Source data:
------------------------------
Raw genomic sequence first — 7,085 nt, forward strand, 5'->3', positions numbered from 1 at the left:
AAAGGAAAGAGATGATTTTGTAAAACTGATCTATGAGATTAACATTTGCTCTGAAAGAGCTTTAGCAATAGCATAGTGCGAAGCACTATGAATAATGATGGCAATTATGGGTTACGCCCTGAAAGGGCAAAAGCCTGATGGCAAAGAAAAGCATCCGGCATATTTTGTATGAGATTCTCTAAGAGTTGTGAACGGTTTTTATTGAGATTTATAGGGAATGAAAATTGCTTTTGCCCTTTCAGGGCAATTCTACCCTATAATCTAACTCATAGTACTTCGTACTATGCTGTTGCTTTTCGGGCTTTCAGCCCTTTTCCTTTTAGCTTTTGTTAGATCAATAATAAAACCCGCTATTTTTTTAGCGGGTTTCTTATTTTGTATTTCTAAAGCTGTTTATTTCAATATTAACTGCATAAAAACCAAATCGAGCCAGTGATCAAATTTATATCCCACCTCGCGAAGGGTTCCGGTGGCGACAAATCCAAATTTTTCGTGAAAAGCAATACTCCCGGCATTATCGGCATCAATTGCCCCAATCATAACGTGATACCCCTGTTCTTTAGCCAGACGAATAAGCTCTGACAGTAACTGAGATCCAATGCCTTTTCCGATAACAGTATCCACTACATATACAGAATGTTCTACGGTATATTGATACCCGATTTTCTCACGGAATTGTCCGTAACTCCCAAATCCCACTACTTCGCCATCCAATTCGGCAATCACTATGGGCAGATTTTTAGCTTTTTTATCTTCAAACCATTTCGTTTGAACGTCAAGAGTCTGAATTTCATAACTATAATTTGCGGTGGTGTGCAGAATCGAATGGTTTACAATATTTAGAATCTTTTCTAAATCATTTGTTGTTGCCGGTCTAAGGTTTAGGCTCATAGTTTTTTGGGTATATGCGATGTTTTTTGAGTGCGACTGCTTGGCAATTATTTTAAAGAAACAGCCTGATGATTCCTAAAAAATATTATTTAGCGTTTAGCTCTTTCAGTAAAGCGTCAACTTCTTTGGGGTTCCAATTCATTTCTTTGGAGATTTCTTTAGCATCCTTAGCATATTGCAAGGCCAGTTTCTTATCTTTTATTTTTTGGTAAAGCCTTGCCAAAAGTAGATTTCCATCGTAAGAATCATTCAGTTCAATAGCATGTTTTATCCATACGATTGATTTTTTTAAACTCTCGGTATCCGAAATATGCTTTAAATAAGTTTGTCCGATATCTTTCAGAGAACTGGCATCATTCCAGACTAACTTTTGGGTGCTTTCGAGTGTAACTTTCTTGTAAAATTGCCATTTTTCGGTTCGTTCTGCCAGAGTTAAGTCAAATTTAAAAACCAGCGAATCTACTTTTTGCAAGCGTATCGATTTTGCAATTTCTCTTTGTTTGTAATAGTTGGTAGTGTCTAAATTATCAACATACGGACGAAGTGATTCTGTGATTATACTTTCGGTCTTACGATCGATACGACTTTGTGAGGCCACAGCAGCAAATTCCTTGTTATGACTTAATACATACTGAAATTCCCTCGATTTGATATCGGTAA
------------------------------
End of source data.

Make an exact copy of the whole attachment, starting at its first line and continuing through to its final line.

Raw genomic sequence first — 7,085 nt, forward strand, 5'->3', positions numbered from 1 at the left:
AAAGGAAAGAGATGATTTTGTAAAACTGATCTATGAGATTAACATTTGCTCTGAAAGAGCTTTAGCAATAGCATAGTGCGAAGCACTATGAATAATGATGGCAATTATGGGTTACGCCCTGAAAGGGCAAAAGCCTGATGGCAAAGAAAAGCATCCGGCATATTTTGTATGAGATTCTCTAAGAGTTGTGAACGGTTTTTATTGAGATTTATAGGGAATGAAAATTGCTTTTGCCCTTTCAGGGCAATTCTACCCTATAATCTAACTCATAGTACTTCGTACTATGCTGTTGCTTTTCGGGCTTTCAGCCCTTTTCCTTTTAGCTTTTGTTAGATCAATAATAAAACCCGCTATTTTTTTAGCGGGTTTCTTATTTTGTATTTCTAAAGCTGTTTATTTCAATATTAACTGCATAAAAACCAAATCGAGCCAGTGATCAAATTTATATCCCACCTCGCGAAGGGTTCCGGTGGCGACAAATCCAAATTTTTCGTGAAAAGCAATACTCCCGGCATTATCGGCATCAATTGCCCCAATCATAACGTGATACCCCTGTTCTTTAGCCAGACGAATAAGCTCTGACAGTAACTGAGATCCAATGCCTTTTCCGATAACAGTATCCACTACATATACAGAATGTTCTACGGTATATTGATACCCGATTTTCTCACGGAATTGTCCGTAACTCCCAAATCCCACTACTTCGCCATCCAATTCGGCAATCACTATGGGCAGATTTTTAGCTTTTTTATCTTCAAACCATTTCGTTTGAACGTCAAGAGTCTGAATTTCATAACTATAATTTGCGGTGGTGTGCAGAATCGAATGGTTTACAATATTTAGAATCTTTTCTAAATCATTTGTTGTTGCCGGTCTAAGGTTTAGGCTCATAGTTTTTTGGGTATATGCGATGTTTTTTGAGTGCGACTGCTTGGCAATTATTTTAAAGAAACAGCCTGATGATTCCTAAAAAATATTATTTAGCGTTTAGCTCTTTCAGTAAAGCGTCAACTTCTTTGGGGTTCCAATTCATTTCTTTGGAGATTTCTTTAGCATCCTTAGCATATTGCAAGGCCAGTTTCTTATCTTTTATTTTTTGGTAAAGCCTTGCCAAAAGTAGATTTCCATCGTAAGAATCATTCAGTTCAATAGCATGTTTTATCCATACGATTGATTTTTTTAAACTCTCGGTATCCGAAATATGCTTTAAATAAGTTTGTCCGATATCTTTCAGAGAACTGGCATCATTCCAGACTAACTTTTGGGTGCTTTCGAGTGTAACTTTCTTGTAAAATTGCCATTTTTCGGTTCGTTCTGCCAGAGTTAAGTCAAATTTAAAAACCAGCGAATCTACTTTTTGCAAGCGTATCGATTTTGCAATTTCTCTTTGTTTGTAATAGTTGGTAGTGTCTAAATTATCAACATACGGACGAAGTGATTCTGTGATTATACTTTCGGTCTTACGATCGATACGACTTTGTGAGGCCACAGCAGCAAATTCCTTGTTATGACTTAATACATACTGAAATTCCCTCGATTTGATATCGGTAA